"I would say that South Africa has come through the recession period probably better than we would have because of the soccer World Cup, because people are employed and there's a focus on improving safety and security in this country," she said.
But the real boost, she predicted, will come in the years following the tournament.
"The real benefit of the event is the long-term legacy that comes with it, not the event itself. It really starts to put South Africa on the map."
"Excitement is becoming very high," she observed. "Everybody's talking about it. They're talking about how this is the year for South Africa. This is the second-biggest thing that's ever happened to this country behind the 1994 democratic elections."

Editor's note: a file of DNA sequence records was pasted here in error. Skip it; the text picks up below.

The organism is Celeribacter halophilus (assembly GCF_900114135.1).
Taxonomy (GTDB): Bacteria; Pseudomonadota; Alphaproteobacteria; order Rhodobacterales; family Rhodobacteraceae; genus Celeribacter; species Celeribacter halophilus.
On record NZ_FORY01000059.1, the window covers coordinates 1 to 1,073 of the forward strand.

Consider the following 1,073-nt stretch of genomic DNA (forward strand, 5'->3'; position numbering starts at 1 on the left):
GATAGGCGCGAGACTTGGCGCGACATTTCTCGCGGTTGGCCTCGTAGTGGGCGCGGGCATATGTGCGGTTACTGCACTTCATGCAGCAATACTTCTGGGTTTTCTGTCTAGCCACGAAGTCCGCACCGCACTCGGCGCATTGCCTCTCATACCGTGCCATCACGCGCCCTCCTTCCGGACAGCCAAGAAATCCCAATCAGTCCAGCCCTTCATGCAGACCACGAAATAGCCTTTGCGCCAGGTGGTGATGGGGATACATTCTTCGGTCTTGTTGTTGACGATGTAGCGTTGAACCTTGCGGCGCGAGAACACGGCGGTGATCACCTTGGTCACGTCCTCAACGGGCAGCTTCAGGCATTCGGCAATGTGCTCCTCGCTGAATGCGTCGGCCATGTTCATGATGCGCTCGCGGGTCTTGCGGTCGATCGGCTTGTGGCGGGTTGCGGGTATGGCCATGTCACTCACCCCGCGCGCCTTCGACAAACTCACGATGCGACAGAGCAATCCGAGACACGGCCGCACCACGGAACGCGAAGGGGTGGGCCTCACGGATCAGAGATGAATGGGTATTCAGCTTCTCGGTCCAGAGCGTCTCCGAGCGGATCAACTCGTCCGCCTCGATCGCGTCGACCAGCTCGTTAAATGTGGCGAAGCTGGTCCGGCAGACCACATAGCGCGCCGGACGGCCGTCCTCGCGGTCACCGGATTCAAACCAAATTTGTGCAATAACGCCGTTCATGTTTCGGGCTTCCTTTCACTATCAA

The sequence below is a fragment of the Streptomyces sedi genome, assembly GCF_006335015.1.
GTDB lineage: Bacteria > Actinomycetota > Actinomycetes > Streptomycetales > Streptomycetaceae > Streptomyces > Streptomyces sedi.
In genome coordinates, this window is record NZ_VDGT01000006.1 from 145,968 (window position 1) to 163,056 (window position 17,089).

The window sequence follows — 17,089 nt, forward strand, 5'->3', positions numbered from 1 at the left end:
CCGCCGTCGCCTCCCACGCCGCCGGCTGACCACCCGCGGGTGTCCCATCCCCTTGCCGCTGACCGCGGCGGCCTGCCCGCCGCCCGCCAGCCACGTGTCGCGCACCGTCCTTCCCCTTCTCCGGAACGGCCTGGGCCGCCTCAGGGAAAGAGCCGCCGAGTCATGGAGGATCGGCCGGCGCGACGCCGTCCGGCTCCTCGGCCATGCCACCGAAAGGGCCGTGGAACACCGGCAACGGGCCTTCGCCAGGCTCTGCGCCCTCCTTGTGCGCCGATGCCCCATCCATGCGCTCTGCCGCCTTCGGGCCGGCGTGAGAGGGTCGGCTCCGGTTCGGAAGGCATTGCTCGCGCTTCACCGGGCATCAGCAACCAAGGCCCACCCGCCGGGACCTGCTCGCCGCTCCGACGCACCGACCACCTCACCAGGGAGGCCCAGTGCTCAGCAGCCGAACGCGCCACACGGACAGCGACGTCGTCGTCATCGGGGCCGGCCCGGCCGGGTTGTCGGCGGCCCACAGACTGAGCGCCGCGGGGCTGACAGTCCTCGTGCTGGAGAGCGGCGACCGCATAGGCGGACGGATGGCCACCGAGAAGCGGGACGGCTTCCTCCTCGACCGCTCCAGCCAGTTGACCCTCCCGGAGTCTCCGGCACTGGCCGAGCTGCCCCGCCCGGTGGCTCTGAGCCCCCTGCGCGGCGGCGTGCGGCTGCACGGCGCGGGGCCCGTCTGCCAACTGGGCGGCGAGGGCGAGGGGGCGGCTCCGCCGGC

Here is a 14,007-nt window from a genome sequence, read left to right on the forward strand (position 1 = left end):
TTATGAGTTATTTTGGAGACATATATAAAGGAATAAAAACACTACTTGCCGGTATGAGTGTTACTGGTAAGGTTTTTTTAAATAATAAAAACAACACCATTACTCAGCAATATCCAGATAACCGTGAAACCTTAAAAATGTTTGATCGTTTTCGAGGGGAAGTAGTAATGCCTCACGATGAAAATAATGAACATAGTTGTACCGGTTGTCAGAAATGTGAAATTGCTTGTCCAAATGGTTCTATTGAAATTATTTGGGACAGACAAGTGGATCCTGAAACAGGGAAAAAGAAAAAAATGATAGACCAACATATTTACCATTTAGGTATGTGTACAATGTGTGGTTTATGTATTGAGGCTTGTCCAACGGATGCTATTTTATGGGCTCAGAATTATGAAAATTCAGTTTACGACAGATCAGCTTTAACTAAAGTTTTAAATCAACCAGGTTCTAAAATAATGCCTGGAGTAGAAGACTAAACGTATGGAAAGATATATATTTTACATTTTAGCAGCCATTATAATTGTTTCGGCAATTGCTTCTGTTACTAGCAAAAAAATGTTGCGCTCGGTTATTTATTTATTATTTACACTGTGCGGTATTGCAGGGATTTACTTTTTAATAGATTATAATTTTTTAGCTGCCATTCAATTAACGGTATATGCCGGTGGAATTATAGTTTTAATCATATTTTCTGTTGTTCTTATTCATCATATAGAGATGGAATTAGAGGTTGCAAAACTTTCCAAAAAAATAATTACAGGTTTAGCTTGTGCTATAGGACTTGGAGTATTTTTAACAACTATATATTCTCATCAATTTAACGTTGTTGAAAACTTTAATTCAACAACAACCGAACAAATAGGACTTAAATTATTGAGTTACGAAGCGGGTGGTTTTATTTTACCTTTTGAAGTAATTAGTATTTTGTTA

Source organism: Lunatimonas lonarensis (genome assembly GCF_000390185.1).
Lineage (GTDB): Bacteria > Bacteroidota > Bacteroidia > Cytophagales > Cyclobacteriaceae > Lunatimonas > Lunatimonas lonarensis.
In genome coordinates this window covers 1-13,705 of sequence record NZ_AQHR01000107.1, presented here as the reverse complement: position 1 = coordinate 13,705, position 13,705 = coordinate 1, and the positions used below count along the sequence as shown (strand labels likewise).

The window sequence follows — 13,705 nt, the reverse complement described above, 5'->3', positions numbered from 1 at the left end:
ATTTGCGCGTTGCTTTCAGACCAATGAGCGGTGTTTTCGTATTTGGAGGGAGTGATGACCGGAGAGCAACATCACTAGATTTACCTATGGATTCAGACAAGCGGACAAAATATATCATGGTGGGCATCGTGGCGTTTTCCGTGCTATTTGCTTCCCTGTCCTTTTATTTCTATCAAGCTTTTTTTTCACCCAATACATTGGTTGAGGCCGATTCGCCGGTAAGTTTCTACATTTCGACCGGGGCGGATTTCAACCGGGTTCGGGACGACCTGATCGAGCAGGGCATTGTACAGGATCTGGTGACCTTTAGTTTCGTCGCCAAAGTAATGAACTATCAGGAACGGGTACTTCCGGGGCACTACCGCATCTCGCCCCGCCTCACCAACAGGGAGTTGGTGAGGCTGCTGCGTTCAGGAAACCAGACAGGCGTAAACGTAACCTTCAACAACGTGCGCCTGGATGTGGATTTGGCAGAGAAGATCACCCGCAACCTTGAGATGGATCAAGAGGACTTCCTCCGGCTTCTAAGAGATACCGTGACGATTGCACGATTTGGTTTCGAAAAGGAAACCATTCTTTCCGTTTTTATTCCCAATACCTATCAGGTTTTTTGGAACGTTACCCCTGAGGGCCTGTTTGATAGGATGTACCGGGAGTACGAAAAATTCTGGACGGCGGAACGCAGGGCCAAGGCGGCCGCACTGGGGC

That sense of the tournament's importance is shared by the country's leaders.
On New Year's Eve, the nation's president Zuma declared, "Together as all South Africans, we must make this one of the most successful projects we have ever undertaken as a nation."
But while financial success may be possible for South Africa, such a boost is not necessarily borne out by the lessons of history.
"They're operating under mistaken assumptions," Baade said of the officials. "They're hoping for economic impact but the reality is quite different."
Time will tell, but for now one thing is clear: there's a lot resting on this summer's World Cup for South Africa, a lot more than just the success of their soccer team.